Patterson said foil surfing is still new enough that people often ask him how it works.

“You look at it and go, ‘Wow, it’s amazing, I want to try that.’ But it’s pretty difficult. It takes a lot of time and patience,” he said. “A lot of people who hurry into the sport are the ones who end up getting hurt.”

A new way to surf

Dave Boehne, co-owner and boardmaker for Infinity Surfboards in Dana Point, remembers seeing a video of Lenny 2 1/2 years ago, when he chopped a race board in half and attached a foil to it.

Boehne contacted the company that made the foils, GoFoil, to get his hands on one. He was put on a wait list because the company couldn’t keep up with demand.

Once he built his own board, Boehne showed up early morning before sunrise at San Onofre, hoping no one would see him as he tried to figure out how it worked. But it caused such a buzz on the sand, he said, that 20 people trailed him at twilight to watch.

“First wave I catch, I almost die,” he said on a recent day at the same stretch of beach. “The thing flipped over and barely missed my head. Five more times, same thing happened.”

He called Lenny for some tips.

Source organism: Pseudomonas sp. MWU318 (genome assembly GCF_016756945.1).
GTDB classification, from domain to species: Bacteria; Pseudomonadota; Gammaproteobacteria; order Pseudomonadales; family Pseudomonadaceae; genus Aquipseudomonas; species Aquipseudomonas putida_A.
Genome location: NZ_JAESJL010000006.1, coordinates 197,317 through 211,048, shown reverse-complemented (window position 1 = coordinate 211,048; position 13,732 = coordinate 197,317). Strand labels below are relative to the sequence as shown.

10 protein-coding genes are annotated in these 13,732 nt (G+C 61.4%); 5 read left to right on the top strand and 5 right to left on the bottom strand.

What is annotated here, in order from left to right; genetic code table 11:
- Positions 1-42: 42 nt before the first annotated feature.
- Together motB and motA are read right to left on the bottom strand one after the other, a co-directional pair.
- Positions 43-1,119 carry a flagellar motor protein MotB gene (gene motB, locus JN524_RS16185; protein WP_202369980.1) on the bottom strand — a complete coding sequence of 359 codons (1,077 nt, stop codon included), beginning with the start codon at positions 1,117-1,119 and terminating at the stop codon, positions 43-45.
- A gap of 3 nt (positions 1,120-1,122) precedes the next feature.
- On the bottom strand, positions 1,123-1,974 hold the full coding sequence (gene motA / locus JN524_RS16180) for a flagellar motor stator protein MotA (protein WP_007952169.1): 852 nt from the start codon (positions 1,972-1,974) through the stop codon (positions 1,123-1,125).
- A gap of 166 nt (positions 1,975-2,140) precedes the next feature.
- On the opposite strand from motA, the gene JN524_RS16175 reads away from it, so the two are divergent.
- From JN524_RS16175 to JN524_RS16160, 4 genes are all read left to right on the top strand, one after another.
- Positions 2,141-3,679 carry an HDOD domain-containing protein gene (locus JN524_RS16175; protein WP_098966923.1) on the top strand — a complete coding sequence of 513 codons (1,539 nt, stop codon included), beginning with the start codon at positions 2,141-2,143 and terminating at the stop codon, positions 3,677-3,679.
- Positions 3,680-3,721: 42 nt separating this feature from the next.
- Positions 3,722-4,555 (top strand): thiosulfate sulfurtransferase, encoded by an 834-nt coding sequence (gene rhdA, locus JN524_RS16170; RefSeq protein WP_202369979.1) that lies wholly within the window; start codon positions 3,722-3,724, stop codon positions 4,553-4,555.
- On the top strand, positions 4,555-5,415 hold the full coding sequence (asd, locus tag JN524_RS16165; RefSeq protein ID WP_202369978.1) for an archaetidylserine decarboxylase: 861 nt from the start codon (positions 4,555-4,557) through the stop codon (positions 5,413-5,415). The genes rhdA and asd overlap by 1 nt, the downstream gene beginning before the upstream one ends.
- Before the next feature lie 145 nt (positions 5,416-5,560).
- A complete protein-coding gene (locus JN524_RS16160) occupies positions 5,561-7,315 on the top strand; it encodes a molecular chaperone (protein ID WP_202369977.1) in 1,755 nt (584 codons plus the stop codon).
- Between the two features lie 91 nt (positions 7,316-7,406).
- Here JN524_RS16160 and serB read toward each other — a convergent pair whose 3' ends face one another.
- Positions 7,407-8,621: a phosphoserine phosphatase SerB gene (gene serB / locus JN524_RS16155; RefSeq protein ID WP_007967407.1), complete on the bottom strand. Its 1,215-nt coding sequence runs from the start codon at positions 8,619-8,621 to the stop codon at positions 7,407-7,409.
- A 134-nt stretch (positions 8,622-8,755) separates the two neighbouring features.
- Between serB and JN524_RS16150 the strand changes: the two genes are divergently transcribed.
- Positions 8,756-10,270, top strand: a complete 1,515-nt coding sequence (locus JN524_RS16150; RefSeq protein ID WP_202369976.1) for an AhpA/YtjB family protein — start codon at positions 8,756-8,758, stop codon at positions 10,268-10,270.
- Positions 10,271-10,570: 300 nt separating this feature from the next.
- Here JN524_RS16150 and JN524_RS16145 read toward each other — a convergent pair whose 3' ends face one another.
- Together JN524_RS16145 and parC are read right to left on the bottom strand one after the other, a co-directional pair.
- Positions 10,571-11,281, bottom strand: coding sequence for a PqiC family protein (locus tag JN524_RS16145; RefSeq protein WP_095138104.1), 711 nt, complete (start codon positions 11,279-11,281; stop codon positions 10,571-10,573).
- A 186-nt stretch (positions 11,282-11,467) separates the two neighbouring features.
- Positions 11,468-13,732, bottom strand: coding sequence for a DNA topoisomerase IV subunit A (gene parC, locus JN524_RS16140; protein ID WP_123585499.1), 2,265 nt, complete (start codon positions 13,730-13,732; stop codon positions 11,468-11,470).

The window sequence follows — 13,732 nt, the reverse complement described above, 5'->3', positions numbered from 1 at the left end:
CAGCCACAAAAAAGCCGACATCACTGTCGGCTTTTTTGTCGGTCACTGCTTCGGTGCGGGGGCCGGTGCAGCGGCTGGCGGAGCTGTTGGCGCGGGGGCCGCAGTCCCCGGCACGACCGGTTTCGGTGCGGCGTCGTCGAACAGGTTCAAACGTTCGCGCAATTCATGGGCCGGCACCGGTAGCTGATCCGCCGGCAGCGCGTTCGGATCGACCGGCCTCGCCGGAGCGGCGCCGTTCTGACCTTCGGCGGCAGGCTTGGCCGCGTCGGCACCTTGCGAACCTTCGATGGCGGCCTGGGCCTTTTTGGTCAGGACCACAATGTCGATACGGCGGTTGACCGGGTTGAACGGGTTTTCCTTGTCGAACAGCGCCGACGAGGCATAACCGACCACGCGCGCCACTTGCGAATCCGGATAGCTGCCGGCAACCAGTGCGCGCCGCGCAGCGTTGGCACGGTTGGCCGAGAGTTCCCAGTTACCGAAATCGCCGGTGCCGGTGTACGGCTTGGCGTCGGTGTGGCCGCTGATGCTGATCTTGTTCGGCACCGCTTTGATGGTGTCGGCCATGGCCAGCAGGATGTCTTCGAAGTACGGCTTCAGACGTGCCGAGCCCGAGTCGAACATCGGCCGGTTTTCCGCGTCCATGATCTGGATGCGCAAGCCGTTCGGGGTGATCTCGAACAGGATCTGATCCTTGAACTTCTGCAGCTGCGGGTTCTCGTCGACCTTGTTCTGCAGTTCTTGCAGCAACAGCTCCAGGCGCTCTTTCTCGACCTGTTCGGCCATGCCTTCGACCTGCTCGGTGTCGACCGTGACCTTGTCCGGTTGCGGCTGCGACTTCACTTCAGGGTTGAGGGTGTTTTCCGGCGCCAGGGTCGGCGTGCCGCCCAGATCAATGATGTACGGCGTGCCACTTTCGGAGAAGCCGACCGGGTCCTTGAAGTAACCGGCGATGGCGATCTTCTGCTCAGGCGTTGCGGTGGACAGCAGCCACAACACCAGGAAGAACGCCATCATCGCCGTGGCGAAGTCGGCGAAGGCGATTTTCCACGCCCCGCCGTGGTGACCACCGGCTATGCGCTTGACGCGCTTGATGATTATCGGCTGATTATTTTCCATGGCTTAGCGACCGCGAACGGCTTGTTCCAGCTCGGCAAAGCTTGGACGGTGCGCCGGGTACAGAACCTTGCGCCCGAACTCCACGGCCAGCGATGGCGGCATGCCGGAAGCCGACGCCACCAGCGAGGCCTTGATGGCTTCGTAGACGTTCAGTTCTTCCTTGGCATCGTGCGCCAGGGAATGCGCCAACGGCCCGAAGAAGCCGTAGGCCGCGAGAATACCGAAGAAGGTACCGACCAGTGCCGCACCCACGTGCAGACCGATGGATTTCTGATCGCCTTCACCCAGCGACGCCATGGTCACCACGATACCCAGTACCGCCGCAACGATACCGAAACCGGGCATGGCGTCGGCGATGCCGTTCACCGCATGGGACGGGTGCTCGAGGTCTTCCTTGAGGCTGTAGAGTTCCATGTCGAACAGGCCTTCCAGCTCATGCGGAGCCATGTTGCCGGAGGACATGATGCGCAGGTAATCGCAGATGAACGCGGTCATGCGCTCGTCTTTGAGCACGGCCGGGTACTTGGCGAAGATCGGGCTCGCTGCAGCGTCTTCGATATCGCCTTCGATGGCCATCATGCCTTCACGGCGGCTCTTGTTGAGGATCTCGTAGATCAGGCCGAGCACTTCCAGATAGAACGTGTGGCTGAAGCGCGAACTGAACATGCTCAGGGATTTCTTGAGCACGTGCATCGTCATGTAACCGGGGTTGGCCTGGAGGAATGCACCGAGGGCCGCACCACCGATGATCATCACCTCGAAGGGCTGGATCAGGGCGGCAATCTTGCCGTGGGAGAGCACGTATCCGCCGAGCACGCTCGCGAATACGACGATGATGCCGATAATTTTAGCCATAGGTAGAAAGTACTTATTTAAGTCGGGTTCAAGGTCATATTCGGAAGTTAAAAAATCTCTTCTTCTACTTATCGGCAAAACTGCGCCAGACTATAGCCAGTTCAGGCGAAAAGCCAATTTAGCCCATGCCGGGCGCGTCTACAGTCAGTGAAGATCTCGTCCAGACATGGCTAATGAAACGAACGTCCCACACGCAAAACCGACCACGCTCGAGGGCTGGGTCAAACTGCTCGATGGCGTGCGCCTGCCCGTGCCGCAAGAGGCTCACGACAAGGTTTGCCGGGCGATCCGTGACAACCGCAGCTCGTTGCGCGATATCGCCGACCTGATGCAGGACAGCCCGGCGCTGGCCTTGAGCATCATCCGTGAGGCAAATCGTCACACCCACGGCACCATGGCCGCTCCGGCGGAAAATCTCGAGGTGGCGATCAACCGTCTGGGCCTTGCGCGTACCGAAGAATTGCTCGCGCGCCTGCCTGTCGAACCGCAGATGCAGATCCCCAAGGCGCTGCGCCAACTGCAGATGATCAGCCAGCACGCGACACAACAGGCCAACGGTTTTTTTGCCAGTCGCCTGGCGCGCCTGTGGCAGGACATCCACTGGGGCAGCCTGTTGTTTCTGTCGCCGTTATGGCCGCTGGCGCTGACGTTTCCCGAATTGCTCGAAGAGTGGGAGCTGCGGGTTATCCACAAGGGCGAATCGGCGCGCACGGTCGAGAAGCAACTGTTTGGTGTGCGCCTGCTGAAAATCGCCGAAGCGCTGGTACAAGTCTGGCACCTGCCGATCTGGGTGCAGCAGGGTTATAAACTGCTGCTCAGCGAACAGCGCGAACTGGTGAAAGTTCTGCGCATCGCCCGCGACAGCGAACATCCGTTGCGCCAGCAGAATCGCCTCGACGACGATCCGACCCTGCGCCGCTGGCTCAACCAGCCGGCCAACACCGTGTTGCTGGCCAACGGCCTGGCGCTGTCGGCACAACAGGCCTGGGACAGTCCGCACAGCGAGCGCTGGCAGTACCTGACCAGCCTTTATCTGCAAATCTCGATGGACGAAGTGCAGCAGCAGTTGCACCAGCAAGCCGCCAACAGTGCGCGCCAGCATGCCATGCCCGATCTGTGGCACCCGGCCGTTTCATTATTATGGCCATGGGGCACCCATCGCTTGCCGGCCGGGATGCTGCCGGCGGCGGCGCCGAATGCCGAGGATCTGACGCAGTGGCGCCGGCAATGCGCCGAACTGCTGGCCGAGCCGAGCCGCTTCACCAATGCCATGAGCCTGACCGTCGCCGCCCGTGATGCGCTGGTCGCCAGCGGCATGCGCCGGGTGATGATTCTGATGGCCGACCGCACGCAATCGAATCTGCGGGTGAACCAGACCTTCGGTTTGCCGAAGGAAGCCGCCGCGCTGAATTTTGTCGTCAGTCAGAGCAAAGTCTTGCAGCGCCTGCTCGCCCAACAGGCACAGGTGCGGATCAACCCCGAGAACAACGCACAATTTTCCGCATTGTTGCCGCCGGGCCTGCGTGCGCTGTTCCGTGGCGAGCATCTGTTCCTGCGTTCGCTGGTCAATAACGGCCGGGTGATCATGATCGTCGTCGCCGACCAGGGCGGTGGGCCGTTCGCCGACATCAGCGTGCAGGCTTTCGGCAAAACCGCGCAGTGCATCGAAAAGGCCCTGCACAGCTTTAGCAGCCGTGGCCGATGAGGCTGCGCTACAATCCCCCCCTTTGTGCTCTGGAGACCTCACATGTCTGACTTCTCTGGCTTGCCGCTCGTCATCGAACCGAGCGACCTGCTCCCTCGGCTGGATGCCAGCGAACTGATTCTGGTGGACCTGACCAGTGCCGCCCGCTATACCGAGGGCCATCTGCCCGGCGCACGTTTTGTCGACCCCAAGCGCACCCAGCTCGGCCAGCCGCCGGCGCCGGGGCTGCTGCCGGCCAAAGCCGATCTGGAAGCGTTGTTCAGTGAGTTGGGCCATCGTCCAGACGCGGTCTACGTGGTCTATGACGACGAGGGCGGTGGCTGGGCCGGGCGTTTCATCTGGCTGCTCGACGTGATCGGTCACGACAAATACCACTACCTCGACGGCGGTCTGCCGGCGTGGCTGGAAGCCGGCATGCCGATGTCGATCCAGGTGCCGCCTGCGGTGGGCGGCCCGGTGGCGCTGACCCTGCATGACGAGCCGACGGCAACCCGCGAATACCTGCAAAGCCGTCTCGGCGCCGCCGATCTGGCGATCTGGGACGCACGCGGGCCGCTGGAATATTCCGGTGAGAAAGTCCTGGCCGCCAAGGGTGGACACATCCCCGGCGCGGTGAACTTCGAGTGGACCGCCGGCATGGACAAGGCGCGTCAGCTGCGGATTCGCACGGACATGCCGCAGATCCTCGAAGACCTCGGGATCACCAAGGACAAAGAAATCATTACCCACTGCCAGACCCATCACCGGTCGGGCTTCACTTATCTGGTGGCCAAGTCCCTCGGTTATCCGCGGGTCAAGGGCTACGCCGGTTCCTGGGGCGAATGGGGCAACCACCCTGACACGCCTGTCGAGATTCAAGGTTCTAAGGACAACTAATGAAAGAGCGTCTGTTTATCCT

About his 10th session, Boehne said, he was getting the hang of it – when he got whacked by the foil.

“It sliced behind my ear and came across my face,” he said. “That was it, I quit.”

In the following months, as others started to pick it up and get better at foiling, Boehne knew he had to give it a try again – this time, wearing a helmet and pads for protection.

“That’s what people were doing,” he said.

Fast-forward two years, and Boehne said he’s so addicted to SUP foiling — which incorporates a paddle to help get into waves — he does it 75% of the time he’s out in the water.

At his shop, he said, customers are starting to seek out foil boards.

“We were one of the first in California to dive in. Now, it’s becoming a bigger part of the business,” Boehne said.

Contact Lisa Jacobs lisa.jacobs@TBRnews.com or follow her on Twitter @lisaannjacobs.